The present volume in the Cambridge Edition of the Works of Immanuel Kant in Translation contains seventeen works by Kant published over a thirty-nine-year period, including Kant's most popular early work, Observations on the Feeling of the Beautiful and Sublime (1764), the last work Kant himself saw to publication, Postscript to Christian Gottlieb Mielcke's Lithuanian–German and German–Lithuanian Dictionary (1800), and the last work edited on Kant's behalf during his lifetime, Lectures on Pedagogy (1803). The volume contains all of Kant's published works in cultural and physical anthropology, in the philosophy of history and in the philosophy of education. The works vary in character and length from short reviews of the works of others and postscripts to the works of others through extensive essays published in leading journals of the time to book-length studies that codify Kant's considered views in a larger area of philosophy.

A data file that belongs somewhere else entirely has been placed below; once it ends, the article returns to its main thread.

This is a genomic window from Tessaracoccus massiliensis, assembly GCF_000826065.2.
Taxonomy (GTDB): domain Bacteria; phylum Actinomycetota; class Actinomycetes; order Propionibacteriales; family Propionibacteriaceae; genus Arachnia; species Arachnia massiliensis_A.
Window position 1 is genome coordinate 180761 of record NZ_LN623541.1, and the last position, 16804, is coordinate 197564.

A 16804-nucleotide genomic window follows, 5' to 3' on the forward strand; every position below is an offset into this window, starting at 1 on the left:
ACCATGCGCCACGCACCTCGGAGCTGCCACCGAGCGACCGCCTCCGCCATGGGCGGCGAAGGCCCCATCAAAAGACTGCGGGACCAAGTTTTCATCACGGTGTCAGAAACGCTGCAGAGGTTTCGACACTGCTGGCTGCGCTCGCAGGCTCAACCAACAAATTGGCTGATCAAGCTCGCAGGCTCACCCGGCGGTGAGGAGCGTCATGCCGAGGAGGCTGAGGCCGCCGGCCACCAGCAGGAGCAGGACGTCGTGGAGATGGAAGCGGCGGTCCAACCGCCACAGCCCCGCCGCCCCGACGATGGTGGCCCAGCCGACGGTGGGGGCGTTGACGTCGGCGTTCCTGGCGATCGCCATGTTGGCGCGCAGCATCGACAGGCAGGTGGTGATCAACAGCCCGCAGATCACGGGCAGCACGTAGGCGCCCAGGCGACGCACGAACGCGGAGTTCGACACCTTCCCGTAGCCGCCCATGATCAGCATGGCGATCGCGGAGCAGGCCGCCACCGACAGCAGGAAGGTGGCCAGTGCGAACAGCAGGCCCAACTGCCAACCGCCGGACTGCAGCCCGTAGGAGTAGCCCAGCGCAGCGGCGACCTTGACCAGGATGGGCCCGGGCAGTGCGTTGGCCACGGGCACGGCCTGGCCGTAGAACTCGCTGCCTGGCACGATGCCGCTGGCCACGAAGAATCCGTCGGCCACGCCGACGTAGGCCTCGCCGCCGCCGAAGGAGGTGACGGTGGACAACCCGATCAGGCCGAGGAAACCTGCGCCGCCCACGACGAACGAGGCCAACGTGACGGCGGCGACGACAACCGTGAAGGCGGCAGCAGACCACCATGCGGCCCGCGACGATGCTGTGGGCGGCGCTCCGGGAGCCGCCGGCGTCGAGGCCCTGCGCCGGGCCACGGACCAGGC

The philosophical center of the present volume is occupied by Kant's two works in the philosophy of history, Idea for a Universal History with a Cosmopolitan Aim (1784) and Conjectural Beginning of Human History (1786), and by Kant's book publication of his lectures on anthropology, Anthropology from a Pragmatic Point of View (1798). This core is supplemented by Kant's three sequentially conceived contributions to the contemporary debate about the unity of the human species and its division into races, Of the Different Races of Human Beings (1775), Determination of the Concept of a Human Race (1785), and On the Use of Teleological Principles in Philosophy (1788); by a number of smaller works on physical and cultural specifics of the human being, and by Kant's two work groups in the philosophy of education, Essays Regarding the Philanthropinum (1776/7) and Lectures on Pedagogy.